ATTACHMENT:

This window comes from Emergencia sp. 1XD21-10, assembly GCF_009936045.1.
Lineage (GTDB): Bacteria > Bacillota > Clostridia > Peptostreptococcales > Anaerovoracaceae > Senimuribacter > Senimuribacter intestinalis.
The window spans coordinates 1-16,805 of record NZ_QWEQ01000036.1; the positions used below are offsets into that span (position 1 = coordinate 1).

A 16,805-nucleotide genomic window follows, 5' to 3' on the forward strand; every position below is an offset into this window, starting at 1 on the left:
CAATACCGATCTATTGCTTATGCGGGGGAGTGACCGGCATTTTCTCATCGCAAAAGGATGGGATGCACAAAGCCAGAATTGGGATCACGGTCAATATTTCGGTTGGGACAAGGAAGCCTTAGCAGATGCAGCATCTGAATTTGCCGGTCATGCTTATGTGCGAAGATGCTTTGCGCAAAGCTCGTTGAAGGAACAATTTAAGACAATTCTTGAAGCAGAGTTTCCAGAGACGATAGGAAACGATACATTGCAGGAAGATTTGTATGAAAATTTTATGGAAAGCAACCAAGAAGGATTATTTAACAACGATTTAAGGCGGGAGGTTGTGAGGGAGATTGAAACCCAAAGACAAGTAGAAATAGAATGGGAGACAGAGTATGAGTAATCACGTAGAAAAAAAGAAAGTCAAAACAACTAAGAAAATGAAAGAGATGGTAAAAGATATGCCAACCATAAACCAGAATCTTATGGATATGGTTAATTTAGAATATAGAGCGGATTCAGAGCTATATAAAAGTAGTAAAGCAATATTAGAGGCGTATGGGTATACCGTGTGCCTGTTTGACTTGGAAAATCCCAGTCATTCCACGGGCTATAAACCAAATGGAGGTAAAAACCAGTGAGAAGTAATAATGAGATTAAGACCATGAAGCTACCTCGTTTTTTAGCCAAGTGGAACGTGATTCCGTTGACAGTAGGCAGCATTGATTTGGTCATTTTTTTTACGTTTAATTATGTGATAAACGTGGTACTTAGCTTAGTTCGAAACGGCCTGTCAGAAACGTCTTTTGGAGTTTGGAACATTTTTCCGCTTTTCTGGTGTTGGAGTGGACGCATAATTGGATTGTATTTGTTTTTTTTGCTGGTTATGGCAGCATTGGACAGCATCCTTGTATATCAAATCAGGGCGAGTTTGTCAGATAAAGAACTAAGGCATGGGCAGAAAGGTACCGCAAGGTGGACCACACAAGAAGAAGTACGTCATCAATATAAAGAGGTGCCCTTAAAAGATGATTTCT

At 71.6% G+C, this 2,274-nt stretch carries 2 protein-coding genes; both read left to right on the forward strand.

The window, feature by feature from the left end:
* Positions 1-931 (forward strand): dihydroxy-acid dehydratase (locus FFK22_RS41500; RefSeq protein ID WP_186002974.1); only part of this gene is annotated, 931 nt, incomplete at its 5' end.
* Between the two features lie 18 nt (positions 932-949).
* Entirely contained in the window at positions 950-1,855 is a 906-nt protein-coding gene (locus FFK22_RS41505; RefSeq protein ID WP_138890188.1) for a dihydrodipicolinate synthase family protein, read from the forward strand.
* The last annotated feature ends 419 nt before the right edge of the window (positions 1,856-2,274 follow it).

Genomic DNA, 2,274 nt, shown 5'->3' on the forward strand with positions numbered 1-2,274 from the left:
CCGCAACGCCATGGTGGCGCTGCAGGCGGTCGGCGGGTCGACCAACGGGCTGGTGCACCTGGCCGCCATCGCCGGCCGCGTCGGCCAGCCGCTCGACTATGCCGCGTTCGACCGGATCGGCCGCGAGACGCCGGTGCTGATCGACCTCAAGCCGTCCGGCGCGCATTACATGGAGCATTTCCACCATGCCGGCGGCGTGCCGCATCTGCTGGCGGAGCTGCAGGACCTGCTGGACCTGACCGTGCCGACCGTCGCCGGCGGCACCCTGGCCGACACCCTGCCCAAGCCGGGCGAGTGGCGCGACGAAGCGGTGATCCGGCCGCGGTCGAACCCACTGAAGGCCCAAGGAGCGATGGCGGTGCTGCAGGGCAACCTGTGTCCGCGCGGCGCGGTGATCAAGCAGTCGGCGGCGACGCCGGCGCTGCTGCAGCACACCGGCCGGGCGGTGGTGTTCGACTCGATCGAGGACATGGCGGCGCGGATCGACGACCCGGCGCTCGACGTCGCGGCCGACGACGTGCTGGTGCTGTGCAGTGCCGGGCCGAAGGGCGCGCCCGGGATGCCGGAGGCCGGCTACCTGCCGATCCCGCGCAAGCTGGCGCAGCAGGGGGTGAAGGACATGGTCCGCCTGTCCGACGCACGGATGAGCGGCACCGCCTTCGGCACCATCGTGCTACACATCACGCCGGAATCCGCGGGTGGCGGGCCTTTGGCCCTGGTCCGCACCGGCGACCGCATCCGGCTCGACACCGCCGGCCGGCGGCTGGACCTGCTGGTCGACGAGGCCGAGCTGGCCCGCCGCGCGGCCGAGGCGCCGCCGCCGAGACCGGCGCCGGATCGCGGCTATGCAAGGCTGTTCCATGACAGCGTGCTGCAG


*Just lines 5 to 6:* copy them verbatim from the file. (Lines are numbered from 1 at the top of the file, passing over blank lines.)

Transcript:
CAATACCGATCTATTGCTTATGCGGGGGAGTGACCGGCATTTTCTCATCGCAAAAGGATGGGATGCACAAAGCCAGAATTGGGATCACGGTCAATATTTCGGTTGGGACAAGGAAGCCTTAGCAGATGCAGCATCTGAATTTGCCGGTCATGCTTATGTGCGAAGATGCTTTGCGCAAAGCTCGTTGAAGGAACAATTTAAGACAATTCTTGAAGCAGAGTTTCCAGAGACGATAGGAAACGATACATTGCAGGAAGATTTGTATGAAAATTTTATGGAAAGCAACCAAGAAGGATTATTTAACAACGATTTAAGGCGGGAGGTTGTGAGGGAGATTGAAACCCAAAGACAAGTAGAAATAGAATGGGAGACAGAGTATGAGTAATCACGTAGAAAAAAAGAAAGTCAAAACAACTAAGAAAATGAAAGAGATGGTAAAAGATATGCCAACCATAAACCAGAATCTTATGGATATGGTTAATTTAGAATATAGAGCGGATTCAGAGCTATATAAAAGTAGTAAAGCAATATTAGAGGCGTATGGGTATACCGTGTGCCTGTTTGACTTGGAAAATCCCAGTCATTCCACGGGCTATAAACCAAATGGAGGTAAAAACCAGTGAGAAGTAATAATGAGATTAAGACCATGAAGCTACCTCGTTTTTTAGCCAAGTGGAACGTGATTCCGTTGACAGTAGGCAGCATTGATTTGGTCATTTTTTTTACGTTTAATTATGTGATAAACGTGGTACTTAGCTTAGTTCGAAACGGCCTGTCAGAAACGTCTTTTGGAGTTTGGAACATTTTTCCGCTTTTCTGGTGTTGGAGTGGACGCATAATTGGATTGTATTTGTTTTTTTTGCTGGTTATGGCAGCATTGGACAGCATCCTTGTATATCAAATCAGGGCGAGTTTGTCAGATAAAGAACTAAGGCATGGGCAGAAAGGTACCGCAAGGTGGACCACACAAGAAGAAGTACGTCATCAATATAAAGAGGTGCCCTTAAAAGATGATTTCT

At 71.6% G+C, this 2,274-nt stretch carries 2 protein-coding genes; both read left to right on the forward strand.